David Krejci — The center has been on fire of late with eight points (three goals, five assists) in his last five games. Scored the second power play goal and helped set up the third.
Zdeno Chara — The captain had his first multi-point game since a three-point effort on Dec. 23 against Atlanta with a power play goal and an assist. Chara now has six multi-point games for the season.
Tim Thomas — The reigning Vezina Trophey winner was solid for Boston in picking up his 16th win of the year with his fifth shutout.
Turning Point — Chara’s goal was the one that sent the Bruins on their way to a victory without looking back over their shoulders for pursuing Flames. He was set up on the power play by Milan Lucic and Krejci to the point where he could skate down the slot with space straight at Kiprusoff and pick his target for the 3-0 lead.
Key Play — Seidenberg’s strike in the first period broke what was basically and 0-for-March power play for the Bruins. He combined with to make Team Dennis with fellow defenseman Dennis Wideman as they shuffled the puck along the point in the first period to the point that Seidenberg had enough space to pull off a one-timer from the high slot at 14:08 that was heavy and had eyes to the back of the net.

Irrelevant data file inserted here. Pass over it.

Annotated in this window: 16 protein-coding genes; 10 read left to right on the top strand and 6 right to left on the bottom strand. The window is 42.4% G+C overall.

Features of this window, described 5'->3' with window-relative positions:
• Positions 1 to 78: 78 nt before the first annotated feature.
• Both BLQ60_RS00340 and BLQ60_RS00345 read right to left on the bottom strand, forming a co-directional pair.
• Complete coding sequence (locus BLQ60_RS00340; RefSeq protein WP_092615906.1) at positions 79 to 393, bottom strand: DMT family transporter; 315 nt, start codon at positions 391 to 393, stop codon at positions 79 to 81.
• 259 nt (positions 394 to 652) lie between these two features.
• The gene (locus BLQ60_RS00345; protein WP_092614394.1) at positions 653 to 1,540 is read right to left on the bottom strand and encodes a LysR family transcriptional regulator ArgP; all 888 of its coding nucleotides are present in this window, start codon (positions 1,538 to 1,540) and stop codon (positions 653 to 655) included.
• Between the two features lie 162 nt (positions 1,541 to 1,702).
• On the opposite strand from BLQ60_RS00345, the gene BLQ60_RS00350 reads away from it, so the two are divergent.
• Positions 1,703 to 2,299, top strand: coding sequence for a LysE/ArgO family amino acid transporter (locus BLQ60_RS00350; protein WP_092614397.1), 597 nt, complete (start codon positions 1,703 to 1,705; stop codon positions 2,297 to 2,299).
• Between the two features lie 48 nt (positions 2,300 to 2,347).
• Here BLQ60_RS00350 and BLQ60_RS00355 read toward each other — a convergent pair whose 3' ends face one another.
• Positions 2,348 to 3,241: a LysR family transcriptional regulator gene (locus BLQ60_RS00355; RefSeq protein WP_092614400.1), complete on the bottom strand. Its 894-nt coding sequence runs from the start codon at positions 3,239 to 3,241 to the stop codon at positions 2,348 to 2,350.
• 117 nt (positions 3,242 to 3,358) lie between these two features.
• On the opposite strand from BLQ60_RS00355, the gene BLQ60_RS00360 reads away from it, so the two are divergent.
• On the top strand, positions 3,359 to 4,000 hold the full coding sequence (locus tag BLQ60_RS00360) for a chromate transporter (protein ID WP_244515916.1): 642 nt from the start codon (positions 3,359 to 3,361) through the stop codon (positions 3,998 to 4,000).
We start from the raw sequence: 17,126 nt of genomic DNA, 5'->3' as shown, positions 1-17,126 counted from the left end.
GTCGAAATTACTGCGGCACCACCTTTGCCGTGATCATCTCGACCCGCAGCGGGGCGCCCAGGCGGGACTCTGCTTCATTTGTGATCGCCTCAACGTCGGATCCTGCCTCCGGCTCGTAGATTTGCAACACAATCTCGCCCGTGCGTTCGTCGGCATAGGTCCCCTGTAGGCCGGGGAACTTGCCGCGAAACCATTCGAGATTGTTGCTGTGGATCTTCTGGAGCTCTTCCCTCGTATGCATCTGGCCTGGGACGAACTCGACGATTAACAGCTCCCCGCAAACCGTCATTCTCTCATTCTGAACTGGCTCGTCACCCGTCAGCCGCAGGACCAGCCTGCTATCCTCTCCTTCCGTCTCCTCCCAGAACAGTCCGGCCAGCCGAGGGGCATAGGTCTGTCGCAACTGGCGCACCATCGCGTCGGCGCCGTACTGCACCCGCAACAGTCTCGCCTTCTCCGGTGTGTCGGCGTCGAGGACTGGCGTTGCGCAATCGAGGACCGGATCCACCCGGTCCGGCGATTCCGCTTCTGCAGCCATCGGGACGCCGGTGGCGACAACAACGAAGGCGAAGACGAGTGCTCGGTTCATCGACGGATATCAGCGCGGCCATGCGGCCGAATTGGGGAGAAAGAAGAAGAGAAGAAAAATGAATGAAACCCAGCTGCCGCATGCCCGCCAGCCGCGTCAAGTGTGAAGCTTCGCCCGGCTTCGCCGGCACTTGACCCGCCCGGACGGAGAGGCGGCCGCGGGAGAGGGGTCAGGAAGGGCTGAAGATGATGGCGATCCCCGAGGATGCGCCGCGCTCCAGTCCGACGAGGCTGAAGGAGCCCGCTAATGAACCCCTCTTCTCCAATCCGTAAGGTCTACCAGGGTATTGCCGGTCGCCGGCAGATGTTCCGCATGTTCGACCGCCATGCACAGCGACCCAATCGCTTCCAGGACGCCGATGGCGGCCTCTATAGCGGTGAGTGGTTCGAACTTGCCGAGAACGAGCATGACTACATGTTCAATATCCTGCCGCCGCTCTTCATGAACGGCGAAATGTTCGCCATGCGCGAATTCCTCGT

|First period summary: Bruins-Flames||at 1:45 pm ET|
The Black and Gold faithful have not seen that in a while.
Boston broke its power play funk at 14:08 into the game with its first chance on the man-advantage. The penalty was set up by Mark Recchi who had a point-blank chance on Flames’ goaltender Miikka Kiprusoff and was hooked to the ground in the process by Craig Conroy. On the ensuing power play the Bruins cycled from the corner to the blue line where the double Dennis tandem of Seidenberg and Wideman exchanged the puck with Wideman turning it back to Seidenberg in the high slot for a one-time slap shot that had eyes all the way to the back of the net at 14:08.